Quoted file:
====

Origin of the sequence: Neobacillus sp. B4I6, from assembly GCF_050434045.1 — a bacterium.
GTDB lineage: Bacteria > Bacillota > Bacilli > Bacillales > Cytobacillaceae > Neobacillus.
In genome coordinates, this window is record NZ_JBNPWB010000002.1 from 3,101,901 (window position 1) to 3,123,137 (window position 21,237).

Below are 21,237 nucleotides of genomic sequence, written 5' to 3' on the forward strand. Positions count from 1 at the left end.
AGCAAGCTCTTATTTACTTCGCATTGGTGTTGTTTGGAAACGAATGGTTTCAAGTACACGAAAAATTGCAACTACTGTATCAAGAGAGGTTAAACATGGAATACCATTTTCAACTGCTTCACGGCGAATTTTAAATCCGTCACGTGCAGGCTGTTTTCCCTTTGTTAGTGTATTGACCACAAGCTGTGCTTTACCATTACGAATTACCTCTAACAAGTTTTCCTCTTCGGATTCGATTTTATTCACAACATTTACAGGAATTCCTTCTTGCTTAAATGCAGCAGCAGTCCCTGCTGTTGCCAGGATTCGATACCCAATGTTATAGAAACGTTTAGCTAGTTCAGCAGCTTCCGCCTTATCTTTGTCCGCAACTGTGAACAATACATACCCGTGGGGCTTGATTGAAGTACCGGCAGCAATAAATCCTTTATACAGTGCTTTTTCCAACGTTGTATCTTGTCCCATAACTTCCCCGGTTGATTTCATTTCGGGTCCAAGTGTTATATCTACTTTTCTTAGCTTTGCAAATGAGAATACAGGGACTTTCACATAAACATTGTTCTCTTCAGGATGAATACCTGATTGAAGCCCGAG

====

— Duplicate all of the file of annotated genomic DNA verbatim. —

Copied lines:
Origin of the sequence: Neobacillus sp. B4I6, from assembly GCF_050434045.1 — a bacterium.
GTDB lineage: Bacteria > Bacillota > Bacilli > Bacillales > Cytobacillaceae > Neobacillus.
In genome coordinates, this window is record NZ_JBNPWB010000002.1 from 3,101,901 (window position 1) to 3,123,137 (window position 21,237).

Below are 21,237 nucleotides of genomic sequence, written 5' to 3' on the forward strand. Positions count from 1 at the left end.
AGCAAGCTCTTATTTACTTCGCATTGGTGTTGTTTGGAAACGAATGGTTTCAAGTACACGAAAAATTGCAACTACTGTATCAAGAGAGGTTAAACATGGAATACCATTTTCAACTGCTTCACGGCGAATTTTAAATCCGTCACGTGCAGGCTGTTTTCCCTTTGTTAGTGTATTGACCACAAGCTGTGCTTTACCATTACGAATTACCTCTAACAAGTTTTCCTCTTCGGATTCGATTTTATTCACAACATTTACAGGAATTCCTTCTTGCTTAAATGCAGCAGCAGTCCCTGCTGTTGCCAGGATTCGATACCCAATGTTATAGAAACGTTTAGCTAGTTCAGCAGCTTCCGCCTTATCTTTGTCCGCAACTGTGAACAATACATACCCGTGGGGCTTGATTGAAGTACCGGCAGCAATAAATCCTTTATACAGTGCTTTTTCCAACGTTGTATCTTGTCCCATAACTTCCCCGGTTGATTTCATTTCGGGTCCAAGTGTTATATCTACTTTTCTTAGCTTTGCAAATGAGAATACAGGGACTTTCACATAAACATTGTTCTCTTCAGGATGAATACCTGATTGAAGCCCGAG